BOOK THE SECOND, Chapter the twentieth, Of ALIENATION by DEED.
This chapter is about words and deeds. Is this really the first time I have noticed that this quintessentially wordy legal document — “Witnesseth, that the said grantor for good and valuable consideration . . . .” — is called a “deed” ? It’s like naming a chihuahua “Killer.” Or not. Blackstone explains that “it is called a deed . . . because it is the most solemn and authentic act that a man can possibly perform, with relation to the disposal of his property.” II, 295. A deed doesn’t just say something, it does something. So even though it’s only words, a deed isn’t only words, and so a deed is a kind of legal trick. To many people (including Blackstone’s great contemporary critic, Jeremy Bentham) this looks like fraud. I see it more as a kind of legal magic show, made to do what most magic does: deal with death.
Legal deeds’ ability to create property and transfer it from one person to another is an example of language’s “performative” capacity, an idea developed by the philosopher J.L. Austin in How to Do Things with Words. Austin’s book was ground breaking when it came out in 1960, but now I’m thinking that if Blackstone could have spun forward in time and read it his reaction would have been, “no duh!” Somehow in the two centuries since the Commentaries we lost sight of this characteristic active power of legal language so completely that it came as a surprise when Austin pointed it out.
Nowadays we think of legal documents primarily as recording actions already performed or to be performed in the future. If you want to hold someone to his bargain or to prove you have fulfilled yours, you make sure to ‘get it in writing’.
Doubtless legal documents do have an expressive, memorializing function. Blackstone goes on at some length here about the requirement that a deed be on paper or parchment precisely because these materials best preserve the written text. II, 297 Wood and stone are more durable, he notes, and linen less erasable, but “writing on paper or parchment unites in itself, more perfectly than any other way, both these desirable qualities.” Id. Nothing else is “so secure from alteration, that is at the same time so durable.” Id.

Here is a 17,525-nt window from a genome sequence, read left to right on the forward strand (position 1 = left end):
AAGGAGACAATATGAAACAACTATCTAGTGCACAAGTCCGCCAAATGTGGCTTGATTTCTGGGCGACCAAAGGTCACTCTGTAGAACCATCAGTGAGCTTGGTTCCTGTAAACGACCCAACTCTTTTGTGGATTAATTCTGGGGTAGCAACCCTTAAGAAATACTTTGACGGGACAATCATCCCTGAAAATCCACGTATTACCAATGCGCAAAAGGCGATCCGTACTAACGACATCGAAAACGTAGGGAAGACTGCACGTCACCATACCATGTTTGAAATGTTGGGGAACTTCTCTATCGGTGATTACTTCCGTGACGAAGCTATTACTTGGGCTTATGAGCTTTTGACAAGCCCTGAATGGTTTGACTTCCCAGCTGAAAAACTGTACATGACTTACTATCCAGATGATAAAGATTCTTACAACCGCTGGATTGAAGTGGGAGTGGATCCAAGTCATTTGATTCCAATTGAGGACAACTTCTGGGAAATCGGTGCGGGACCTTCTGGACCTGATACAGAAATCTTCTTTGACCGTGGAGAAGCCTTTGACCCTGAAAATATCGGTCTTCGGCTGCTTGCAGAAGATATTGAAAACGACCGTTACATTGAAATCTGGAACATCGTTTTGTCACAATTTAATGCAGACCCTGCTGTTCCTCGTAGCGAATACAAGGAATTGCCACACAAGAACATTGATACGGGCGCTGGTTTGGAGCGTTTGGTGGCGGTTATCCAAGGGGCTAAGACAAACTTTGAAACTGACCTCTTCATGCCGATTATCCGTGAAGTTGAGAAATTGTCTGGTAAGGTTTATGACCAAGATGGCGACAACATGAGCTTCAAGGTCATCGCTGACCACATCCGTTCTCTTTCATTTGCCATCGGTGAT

But here is where it starts to get tricky. The very existence of a durable written document pulls meaning into the future, where it cannot escape change. Words necessarily call to our minds meanings that come from the context in which we read them. Even when we have other reasons to think we know what someone meant when he put quill to parchment, we may still be able to, or even forced to, read off different meanings from the words preserved there. So here is another of law’s riddling paradoxes – the very thing meant to make meaning more stable – putting it in writing – introduces instability.
Take Section 9 of Article I of the U.S. Constitution. The clause provides, “The Migration or Importation of such Persons as any of the States now existing shall think proper to admit, shall not be prohibited by the Congress prior to the Year one thousand eight hundred and eight.” So, no ending the slave trade before 1808. For the white abolitionist William Lloyd Garrison, that passage, among others, made the Constitution a “covenant with death,” a durable document meant to preserve the deadly institution of slavery. But, as Shoshana Felman says, “Speaking bodies . . . commit literary speech acts that exceed all . . . intentions.” The Scandal of the Speaking Body ix The ex-slave Frederick Douglass thought the Constitution’s slave clauses committed a different act than the one Garrison envisioned. In an 1860 speech, Douglass declared that the question “is not whether slaveholders took part in the framing of the Constitution,” and “it is not whether those slaveholders, in their hearts, intended to secure certain advantages in that instrument for slavery.” Instead, what matters for Douglass is the words of the document protecting the slave trade only until 1808, which he reads as an expiration date that “makes the Constitution anti-slavery rather than for slavery.”
I had a fight with a historian about this. The historian reckons that Douglass was a great man, a great orator, and a great advocate, but he can’t see how Douglass could justify his anti-slavery reading of the Constitution “intellectually.” When I endorsed Douglas’s reading, he was incredulous. How could I honestly maintain that the Constitution was not intended to protect slavery? I started to say something about performative language but thought better of it. The historian is probably familiar with the concept, and even if he isn’t I doubt that it would change his mind. Historians are after truth and accuracy, and performative language has nothing to do with either. As far as the historian is concerned, performing some legal act with the words of the Constitution betrays the text’s real meaning. What looks to me like classic legal interpretation looks like fakery to the historian, like a cheap lawyer’s trick.